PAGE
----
Prep Baseball Report

Recruiting Essentials: Parents at Events

By Brandon Hall
North Carolina Director of Scouting

One year ago, everyone that met myself, or my wife, would ask one question and follow it up with one statement...

“When are you due?” followed by “It is the most rewarding and difficult experience of all time!”

Everyone was right.  We have a wonderful little girl crawling and walking around our house, making noise, eating everything, and still waking up way too early in the morning.  The first year is challenging but everyday something new happens that is a reward for all of the challenges.  Every night we go to bed exhausted, but we cannot wait to see what she has in store for us when she wakes up.

Without having a player of my own go through the recruiting experience, it is difficult to understand the feelings parents may go through while on the recruiting trail.  As parents, we want the best for our kids.  We want their hard work and dedication to pay off and it can be difficult to come to the realization that certain life goals are not attainable.

For the most part, coaches and scouts understand that being a parent can be hard work.  It can be tough to just sit back and watch other people have a say in a young player’s dreams based on one game, one practice, or one workout.  Coaches and scouts experience this same range of emotions with their players as they work for post-season play, work through the draft process, or have their career come to an end.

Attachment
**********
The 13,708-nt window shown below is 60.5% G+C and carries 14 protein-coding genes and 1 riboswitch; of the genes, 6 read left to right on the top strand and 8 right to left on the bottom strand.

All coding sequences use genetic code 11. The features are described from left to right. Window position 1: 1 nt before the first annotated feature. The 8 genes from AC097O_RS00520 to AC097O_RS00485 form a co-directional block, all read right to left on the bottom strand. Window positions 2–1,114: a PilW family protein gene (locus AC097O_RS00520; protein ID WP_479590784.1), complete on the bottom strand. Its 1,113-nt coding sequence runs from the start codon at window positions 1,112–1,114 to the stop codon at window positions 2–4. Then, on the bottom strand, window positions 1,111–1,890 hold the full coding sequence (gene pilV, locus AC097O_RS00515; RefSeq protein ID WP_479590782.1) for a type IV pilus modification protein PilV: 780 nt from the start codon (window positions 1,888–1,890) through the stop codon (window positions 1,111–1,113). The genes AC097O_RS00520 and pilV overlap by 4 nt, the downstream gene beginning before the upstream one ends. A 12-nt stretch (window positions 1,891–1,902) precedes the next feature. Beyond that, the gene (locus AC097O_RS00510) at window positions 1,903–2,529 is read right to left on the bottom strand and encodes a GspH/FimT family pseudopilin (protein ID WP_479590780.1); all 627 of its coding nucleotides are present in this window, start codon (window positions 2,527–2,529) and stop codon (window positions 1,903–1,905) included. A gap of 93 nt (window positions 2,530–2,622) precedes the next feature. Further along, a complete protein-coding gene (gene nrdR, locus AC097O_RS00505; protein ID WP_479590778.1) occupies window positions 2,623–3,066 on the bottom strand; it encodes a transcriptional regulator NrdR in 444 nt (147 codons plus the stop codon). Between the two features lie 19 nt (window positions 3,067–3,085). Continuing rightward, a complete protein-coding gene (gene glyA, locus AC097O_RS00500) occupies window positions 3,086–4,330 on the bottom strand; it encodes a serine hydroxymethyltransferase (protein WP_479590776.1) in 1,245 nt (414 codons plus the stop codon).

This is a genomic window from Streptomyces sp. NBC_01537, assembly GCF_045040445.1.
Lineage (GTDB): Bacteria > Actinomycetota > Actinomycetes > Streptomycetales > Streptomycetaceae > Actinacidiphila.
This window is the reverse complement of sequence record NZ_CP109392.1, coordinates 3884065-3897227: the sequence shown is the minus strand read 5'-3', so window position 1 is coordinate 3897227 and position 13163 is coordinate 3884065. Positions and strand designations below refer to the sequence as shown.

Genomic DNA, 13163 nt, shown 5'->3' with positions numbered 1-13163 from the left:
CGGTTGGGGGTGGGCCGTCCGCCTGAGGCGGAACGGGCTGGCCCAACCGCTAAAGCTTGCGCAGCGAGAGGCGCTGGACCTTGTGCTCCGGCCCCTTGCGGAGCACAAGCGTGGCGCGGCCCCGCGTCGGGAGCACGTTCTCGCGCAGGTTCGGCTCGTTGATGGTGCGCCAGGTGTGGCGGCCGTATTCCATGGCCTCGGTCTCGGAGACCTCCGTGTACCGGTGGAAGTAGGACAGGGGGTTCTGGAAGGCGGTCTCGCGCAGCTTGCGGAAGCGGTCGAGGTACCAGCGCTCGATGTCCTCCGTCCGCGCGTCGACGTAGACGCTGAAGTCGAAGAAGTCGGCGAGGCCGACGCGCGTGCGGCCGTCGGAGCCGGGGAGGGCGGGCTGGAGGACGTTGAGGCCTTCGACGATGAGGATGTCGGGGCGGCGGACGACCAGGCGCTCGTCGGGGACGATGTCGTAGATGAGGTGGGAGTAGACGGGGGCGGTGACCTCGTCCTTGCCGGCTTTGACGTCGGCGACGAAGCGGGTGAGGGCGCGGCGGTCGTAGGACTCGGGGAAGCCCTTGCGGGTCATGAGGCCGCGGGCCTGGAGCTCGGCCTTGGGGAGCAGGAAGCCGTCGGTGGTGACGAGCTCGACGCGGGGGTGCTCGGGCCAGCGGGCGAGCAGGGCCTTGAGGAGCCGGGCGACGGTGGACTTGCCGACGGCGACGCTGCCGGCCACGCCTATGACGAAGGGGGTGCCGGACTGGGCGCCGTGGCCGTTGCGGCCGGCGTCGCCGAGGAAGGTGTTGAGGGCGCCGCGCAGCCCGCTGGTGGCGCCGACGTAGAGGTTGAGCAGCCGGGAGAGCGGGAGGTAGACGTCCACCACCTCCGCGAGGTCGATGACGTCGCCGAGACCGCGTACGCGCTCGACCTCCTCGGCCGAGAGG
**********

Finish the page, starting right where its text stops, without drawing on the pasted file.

Having a young daughter, I can tell you that it is not my place to tell parents how to do their jobs.  I can offer advice on working through the recruiting process from the point of view of a coach or scout.  Today we will work through some common interactions with parents and evaluators.

Can We Talk

Are parents allowed to talk to coaches?  Are parents allowed to talk to scouts?  Should parents talk to coaches or scouts?  These are common questions when addressing parents and what their role at games and practices should be when around evaluators.  The quick answer is parents can talk to anyone they want to… If a college coach is not allowed, by NCAA rule, to talk to a parent the coach will politely say hello and just let the parent know that they are not allowed to talk but thank them for coming by.  Pro scouts do not have a set of rules and may talk to anyone, but may choose to avoid conversation as well.

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